Global Policy Forum

French Media Giant Poised to Buy Seagram

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By Sallie Hofmeister, Claudia Eller and James Bates

Los Angeles Times
June 14, 2000

Vivendi, the French media and utility conglomerate that controls the Canal Plus pay-television giant, is in the final stages of negotiating a $30-billion-plus takeover of Universal Studios' parent, Seagram Co., according to people close to the talks.


The deal would give Europe's largest media company a massive new supply of content to distribute through its network of media outlets. Seagram is the world's leading music company, and its Universal Studios owns theme parks, a movie studio and a 45% stake in USA Networks Inc.

The transaction comes amid a massive consolidation of the media industry during the last decade as a handful of global giants have come to control both entertainment content and cable channels, television networks, cable systems, satellite units, Internet businesses and other forms of distribution.

In the new-media world order, Seagram has become a relatively small player. Since America Online Inc. agreed to buy Time Warner Inc. in January in what would be the largest merger in media history, Seagram has been in talks with several media suitors, including News Corp., Walt Disney Co. and Vivendi.

Vivendi joins a parade of other foreign entities eager to own a piece of the United States' thriving media industry, with mixed success. Matsushita Electric Industrial Co. didn't take a bath on its $6.1-billion purchase of Universal Studios, but it wasn't a stellar investment either. Five years later, in 1995, it sold 80% to Seagram for $5.7 billion in a deal that valued its entire stake at $7.1 billion.

Sony's experience was far worse. The company, which bought Columbia and TriStar Studios in 1989, posted a $3.2-billion loss in 1994, stemming from troubles at its film unit.

As a Canadian company, Seagram has been limited in its expansion into media distribution by federal rules that prevent it from controlling TV stations. Lacking major distribution outlets of its own, Seagram faces difficulties in competing against these behemoths. Seagram Chairman Edgar Bronfman Jr. had come under increasing pressure from his family to sell the company and capitalize on the run-up in its stock after the AOL-Time Warner announcement, which underscored the prominent role that music would play in the Internet Age.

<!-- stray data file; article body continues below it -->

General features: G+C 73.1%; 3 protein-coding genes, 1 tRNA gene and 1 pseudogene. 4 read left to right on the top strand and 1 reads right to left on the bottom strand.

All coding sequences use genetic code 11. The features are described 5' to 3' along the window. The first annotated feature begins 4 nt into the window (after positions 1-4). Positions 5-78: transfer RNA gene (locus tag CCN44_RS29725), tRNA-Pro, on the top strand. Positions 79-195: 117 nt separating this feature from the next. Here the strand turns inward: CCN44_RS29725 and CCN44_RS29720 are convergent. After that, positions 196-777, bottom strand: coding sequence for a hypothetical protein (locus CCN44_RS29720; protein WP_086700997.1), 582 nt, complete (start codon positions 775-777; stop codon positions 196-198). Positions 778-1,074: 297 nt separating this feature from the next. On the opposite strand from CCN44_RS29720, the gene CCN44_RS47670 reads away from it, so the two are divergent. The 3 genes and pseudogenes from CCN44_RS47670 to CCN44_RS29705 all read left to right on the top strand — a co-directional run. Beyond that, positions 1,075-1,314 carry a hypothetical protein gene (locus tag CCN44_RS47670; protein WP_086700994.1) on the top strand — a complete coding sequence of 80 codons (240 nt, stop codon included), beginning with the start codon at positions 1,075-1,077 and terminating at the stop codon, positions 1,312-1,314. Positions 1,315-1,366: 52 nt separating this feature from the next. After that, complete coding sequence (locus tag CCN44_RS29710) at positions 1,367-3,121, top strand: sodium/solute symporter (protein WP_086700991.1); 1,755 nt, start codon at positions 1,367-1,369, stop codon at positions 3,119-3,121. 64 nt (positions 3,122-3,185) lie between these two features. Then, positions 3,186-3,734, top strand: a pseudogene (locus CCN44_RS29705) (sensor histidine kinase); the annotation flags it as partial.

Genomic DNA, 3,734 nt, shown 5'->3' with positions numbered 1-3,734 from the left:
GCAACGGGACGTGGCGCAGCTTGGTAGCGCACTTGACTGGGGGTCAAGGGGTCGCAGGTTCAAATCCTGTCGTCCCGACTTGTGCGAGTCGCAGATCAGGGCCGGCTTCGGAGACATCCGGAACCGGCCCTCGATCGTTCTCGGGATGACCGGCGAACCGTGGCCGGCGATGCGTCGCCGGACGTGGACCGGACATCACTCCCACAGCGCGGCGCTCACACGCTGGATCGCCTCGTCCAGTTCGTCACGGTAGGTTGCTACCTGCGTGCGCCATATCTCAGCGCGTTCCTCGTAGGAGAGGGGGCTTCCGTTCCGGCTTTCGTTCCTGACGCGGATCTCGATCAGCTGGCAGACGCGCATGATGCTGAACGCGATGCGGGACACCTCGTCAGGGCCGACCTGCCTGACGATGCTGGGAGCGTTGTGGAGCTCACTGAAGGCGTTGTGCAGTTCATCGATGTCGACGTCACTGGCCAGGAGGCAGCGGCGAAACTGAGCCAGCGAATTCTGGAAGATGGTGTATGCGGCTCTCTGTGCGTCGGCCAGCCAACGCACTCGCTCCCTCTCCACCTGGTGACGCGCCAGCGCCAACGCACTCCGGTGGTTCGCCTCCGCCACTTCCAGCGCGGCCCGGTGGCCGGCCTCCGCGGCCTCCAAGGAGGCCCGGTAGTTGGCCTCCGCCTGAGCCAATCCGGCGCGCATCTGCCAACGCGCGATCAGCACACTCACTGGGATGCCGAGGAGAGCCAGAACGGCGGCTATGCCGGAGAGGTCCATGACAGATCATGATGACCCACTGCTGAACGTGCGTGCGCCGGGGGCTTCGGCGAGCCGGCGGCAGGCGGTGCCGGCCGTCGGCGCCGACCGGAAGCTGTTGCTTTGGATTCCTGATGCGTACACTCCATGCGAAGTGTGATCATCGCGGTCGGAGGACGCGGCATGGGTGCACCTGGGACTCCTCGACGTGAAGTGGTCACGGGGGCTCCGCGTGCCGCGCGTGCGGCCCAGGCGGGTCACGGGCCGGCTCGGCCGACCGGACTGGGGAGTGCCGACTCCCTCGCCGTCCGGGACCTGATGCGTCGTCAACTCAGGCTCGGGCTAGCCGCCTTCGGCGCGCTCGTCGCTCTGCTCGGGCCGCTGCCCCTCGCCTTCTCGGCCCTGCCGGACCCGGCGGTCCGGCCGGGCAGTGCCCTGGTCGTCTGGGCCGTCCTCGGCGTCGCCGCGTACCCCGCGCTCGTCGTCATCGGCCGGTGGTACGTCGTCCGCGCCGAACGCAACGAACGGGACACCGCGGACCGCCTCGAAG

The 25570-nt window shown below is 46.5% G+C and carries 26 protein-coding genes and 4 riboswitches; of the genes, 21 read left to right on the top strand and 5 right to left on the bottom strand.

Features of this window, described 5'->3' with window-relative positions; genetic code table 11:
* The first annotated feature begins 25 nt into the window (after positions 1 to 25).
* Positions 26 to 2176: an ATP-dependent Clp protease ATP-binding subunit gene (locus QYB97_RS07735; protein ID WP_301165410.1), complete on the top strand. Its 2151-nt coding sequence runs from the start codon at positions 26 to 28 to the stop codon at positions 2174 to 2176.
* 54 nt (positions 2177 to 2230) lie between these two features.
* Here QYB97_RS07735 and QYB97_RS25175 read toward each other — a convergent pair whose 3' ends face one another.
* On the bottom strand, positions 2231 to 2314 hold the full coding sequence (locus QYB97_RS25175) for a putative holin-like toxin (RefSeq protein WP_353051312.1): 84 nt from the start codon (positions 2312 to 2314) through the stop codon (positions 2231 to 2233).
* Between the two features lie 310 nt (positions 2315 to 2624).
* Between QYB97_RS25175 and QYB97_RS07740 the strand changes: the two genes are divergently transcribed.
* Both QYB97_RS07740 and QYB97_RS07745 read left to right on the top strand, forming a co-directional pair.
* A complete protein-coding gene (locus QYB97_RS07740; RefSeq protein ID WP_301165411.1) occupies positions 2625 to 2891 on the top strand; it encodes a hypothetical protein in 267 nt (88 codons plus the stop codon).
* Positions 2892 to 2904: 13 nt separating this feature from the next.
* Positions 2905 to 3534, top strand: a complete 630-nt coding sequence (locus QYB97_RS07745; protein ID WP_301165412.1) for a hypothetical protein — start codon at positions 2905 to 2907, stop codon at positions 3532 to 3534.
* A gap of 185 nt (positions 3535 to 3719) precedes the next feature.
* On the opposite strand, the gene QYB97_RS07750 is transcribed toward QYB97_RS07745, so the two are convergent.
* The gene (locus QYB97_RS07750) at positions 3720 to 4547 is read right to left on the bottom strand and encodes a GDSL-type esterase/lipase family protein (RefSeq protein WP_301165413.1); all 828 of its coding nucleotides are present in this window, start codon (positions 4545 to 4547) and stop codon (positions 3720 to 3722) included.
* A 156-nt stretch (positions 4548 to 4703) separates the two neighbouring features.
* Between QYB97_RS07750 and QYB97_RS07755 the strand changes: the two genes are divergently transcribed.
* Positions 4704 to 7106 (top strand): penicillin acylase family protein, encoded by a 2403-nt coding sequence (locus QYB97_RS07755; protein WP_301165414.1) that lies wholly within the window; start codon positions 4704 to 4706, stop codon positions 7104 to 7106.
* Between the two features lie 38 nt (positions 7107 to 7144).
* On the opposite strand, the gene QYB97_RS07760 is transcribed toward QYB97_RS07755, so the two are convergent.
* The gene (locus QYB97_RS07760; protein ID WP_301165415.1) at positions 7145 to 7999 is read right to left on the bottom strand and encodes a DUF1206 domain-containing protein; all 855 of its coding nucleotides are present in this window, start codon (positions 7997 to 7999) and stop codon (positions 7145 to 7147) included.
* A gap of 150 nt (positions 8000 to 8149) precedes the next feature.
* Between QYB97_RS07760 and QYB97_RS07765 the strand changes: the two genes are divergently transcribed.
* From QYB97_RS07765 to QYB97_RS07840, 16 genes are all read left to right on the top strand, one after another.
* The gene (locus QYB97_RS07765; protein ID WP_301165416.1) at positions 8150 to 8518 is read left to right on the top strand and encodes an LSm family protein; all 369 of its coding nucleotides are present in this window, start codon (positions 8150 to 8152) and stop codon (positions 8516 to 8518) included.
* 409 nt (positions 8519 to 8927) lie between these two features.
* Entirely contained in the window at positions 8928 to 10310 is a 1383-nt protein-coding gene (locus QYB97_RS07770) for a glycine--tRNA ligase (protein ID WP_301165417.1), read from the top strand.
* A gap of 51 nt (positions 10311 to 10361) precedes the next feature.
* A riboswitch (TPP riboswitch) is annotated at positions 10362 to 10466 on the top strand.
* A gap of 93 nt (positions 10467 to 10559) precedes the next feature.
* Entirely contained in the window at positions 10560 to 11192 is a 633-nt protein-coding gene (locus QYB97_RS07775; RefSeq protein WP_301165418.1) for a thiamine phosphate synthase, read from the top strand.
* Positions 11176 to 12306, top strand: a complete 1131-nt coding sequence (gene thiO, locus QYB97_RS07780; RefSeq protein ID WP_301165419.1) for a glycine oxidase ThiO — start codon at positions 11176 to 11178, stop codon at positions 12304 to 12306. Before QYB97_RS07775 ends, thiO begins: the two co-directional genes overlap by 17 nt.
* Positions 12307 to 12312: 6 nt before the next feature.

The Vivendi deal would mark the end of a five-year ownership of Universal by Seagram, the spirits company controlled by the Bronfman family. Sources say the Bronfmans would take a major stake in Vivendi, with Edgar Bronfman maintaining a top management role and the family taking seats on the board. The Bronfman family is estimated to be worth more than $8 billion.

The deal would fulfill a vision for Vivendi's ambitious chief executive, Jean-Marie Messier, who in four years has transformed the company beyond its core industrial business in water, construction, health care and energy. In recent years, the company has branched into the wireless, telephone and pay television businesses as Messier, 43, catapulted himself and the company into a role as a global player.

The company's crown jewel is its 49%-owned subsidiary Canal Plus, Europe's largest pay-TV company. Vivendi also owns 24.5% of BSkyB, making it the second-largest shareholder in Britain's leading pay-TV service. That will give Vivendi a major role in the new global satellite venture, tentatively named Platco, that News Corp. plans to take public.

Although Canal Plus has been involved in financing major Hollywood movies, it has been unsuccessful in its attempts to acquire an American studio, including its failed bid for MGM.

Buying Seagram would put Vivendi in a league with AOL Time Warner, Viacom Inc., Walt Disney, News Corp., Bertelsmann and Sony Corp. as a global media powerhouse.

The combined company, to be named Vivendi Universal, would have a market value of more than $100 billion, entitling the Bronfman family to at least a 30% interest if it is an all-stock deal, as sources indicate.

Sources say that other management issues have yet to be worked out, but that the parties plan to acknowledge today that they are in talks. A deal is expected to be announced shortly.